Could ‘smart energy’ save us money (and save the planet)? Energy efficiency is a key strategy in the fight against climate change, and might also help pass on savings to consumers. Smart energy grids use sensors, data and even AI to better handle peaks and slumps in demand, improving energy efficiency and helping to address the issue of intermittency of renewable energy sources.
With enough data, it may be possible to anticipate demand. Some companies already advertise smart systems that can switch off the lights in your house if you accidently leave them on. Could we one day fully automate our energy systems, delivering usage data in real-time to improve efficiency and cut down energy consumption?
What do our readers think? We had a comment come in from Marios, who says he thinks that a “good idea would be the compulsory installation of smart electricity meters that indicate in real-time the usage and the cost of electricity for each household”.
For a response, we put Marios’ comment to Claudia Gamon, and Austrian MEP with the Renew Europe Group, and a member of the European Parliament Committee on Industry, Research and Energy. What would she say to Marios’ idea?
Next up, Malcolm is worried about his privacy and personal data if he installs a smart meter in his home (and he makes reference to the infamous “Telescreens” which spy on their owners in George Orwell’s dystopian novel Nineteen Eighty-Four). Is he right to be concerned?
To get an answer for Malcolm, we put his comment to Michael Villa, Head of Policy at the business association smartEn (Smart Energy Europe). What would he say?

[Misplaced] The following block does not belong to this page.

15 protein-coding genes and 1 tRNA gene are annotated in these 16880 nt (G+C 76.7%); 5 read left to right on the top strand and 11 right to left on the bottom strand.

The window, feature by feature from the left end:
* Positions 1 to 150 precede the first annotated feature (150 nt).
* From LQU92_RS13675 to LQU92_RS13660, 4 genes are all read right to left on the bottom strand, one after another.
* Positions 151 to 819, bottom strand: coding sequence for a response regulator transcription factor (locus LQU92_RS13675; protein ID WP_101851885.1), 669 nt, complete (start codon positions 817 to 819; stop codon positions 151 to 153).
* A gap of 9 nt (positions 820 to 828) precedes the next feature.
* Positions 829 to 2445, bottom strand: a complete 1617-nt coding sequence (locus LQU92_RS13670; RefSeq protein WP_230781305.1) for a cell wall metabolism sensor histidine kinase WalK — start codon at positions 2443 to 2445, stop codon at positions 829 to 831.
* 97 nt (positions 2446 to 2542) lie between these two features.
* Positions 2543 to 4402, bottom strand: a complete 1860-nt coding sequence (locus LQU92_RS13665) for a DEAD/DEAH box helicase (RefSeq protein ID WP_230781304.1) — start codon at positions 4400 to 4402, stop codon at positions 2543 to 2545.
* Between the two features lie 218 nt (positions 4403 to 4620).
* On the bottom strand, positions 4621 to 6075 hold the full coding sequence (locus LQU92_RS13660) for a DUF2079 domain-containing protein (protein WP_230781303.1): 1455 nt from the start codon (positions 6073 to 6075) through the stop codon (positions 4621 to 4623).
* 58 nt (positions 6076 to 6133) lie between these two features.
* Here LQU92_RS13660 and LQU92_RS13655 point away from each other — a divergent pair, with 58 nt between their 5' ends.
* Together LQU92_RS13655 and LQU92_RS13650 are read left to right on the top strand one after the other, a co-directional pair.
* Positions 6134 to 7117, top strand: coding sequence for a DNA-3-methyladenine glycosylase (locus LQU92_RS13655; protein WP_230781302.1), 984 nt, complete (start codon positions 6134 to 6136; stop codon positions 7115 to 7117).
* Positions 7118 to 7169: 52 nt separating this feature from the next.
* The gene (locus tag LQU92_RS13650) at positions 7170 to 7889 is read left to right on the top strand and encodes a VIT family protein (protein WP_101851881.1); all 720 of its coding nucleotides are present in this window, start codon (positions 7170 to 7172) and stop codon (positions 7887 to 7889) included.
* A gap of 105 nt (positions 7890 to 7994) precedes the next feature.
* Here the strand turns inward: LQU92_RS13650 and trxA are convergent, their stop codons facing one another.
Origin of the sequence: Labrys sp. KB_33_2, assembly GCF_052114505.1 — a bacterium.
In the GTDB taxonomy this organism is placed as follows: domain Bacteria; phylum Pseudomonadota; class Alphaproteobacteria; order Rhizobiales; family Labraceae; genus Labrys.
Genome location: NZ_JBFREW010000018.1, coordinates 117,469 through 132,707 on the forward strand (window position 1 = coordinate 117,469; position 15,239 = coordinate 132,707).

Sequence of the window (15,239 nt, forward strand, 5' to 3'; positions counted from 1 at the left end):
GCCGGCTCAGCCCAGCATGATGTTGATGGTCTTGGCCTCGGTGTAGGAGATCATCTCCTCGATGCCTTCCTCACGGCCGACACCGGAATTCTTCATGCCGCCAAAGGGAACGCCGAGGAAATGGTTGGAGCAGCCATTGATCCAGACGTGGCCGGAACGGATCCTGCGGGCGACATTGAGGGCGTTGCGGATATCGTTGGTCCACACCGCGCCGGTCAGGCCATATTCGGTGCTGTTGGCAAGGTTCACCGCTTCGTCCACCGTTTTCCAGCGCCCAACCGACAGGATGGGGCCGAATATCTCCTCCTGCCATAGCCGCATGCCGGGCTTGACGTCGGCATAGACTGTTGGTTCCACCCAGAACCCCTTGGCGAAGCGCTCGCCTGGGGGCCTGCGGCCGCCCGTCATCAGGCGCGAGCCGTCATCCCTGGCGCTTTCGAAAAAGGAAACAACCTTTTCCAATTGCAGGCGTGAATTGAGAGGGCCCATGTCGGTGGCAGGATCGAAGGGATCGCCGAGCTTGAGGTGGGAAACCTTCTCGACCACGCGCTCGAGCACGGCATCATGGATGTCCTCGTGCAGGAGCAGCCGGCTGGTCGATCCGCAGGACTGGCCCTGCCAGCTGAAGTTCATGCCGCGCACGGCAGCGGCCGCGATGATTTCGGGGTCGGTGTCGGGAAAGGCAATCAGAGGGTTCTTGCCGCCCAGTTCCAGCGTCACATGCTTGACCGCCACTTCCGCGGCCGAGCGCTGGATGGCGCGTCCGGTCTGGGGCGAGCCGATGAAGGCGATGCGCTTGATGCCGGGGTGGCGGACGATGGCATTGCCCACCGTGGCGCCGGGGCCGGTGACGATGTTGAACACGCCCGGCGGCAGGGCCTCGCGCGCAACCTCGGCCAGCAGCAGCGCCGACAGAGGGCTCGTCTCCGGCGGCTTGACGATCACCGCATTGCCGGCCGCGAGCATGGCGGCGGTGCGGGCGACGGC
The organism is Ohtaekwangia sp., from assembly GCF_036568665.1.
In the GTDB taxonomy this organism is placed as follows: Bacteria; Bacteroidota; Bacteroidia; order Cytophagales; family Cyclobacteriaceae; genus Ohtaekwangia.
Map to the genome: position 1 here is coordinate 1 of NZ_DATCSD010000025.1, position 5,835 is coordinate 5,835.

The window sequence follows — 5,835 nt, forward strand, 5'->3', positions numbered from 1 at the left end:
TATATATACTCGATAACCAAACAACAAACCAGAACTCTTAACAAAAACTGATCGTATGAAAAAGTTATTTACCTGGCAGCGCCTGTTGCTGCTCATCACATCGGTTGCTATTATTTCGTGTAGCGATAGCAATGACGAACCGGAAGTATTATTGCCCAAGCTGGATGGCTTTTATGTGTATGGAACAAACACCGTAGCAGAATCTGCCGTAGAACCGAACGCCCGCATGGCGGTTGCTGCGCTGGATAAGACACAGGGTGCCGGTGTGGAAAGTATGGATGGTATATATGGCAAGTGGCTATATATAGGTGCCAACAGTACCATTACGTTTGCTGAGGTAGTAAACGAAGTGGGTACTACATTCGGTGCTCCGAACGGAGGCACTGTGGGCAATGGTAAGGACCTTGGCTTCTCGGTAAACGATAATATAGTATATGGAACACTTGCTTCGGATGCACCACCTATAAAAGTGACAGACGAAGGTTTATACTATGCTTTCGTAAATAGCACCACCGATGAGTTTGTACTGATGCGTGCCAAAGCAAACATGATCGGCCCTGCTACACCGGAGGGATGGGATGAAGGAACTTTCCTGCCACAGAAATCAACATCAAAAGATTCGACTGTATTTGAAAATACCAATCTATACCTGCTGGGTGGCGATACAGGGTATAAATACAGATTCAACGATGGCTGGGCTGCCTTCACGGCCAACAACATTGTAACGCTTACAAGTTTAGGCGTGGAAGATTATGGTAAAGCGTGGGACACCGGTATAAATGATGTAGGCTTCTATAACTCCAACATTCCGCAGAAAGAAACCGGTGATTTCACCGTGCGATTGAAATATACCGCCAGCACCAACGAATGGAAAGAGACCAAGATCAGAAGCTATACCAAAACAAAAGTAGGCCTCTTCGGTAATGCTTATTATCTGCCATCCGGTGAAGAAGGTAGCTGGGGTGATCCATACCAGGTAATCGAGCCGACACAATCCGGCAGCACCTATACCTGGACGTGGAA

Next, Andy is worried about people hacking into his smart energy meter. Is he right to be concerned about cybersecurity and smart devices?
We put Andy’s comment to Claudia Gamon MEP. What would she say?
Our next comment came from Paul, who questions the need for smart technology. He thinks encouraging consumers to switch off lights and appliances is a better way to increase energy efficiency.
To get a response, we put Paul’s comment to Roland Tual, Project Manager at REScoop.eu, the European federation of citizen energy cooperatives. What would he say to Paul?
Finally, Peter is worried that the EU energy market is too fragmented for smart grids to work effectively. Is there anything the EU can do to speed up the adoption of smart energy technology?
How would Michael Villa, Head of Policy at smartEn, respond?
What would Roland Tual, Project Manager at REScoop.eu, say?
Would you mind if an algorithm switches off your light? Should smart meters be compulsory for all households? Wouldn’t switching off lights the old-fashioned way be better for the planet than smart technology? And should you worry about privacy or cybersecurity if you install a smart meter in your home? Let us know your thoughts and comments in the form below and we’ll take them to policymakers and experts for their reactions!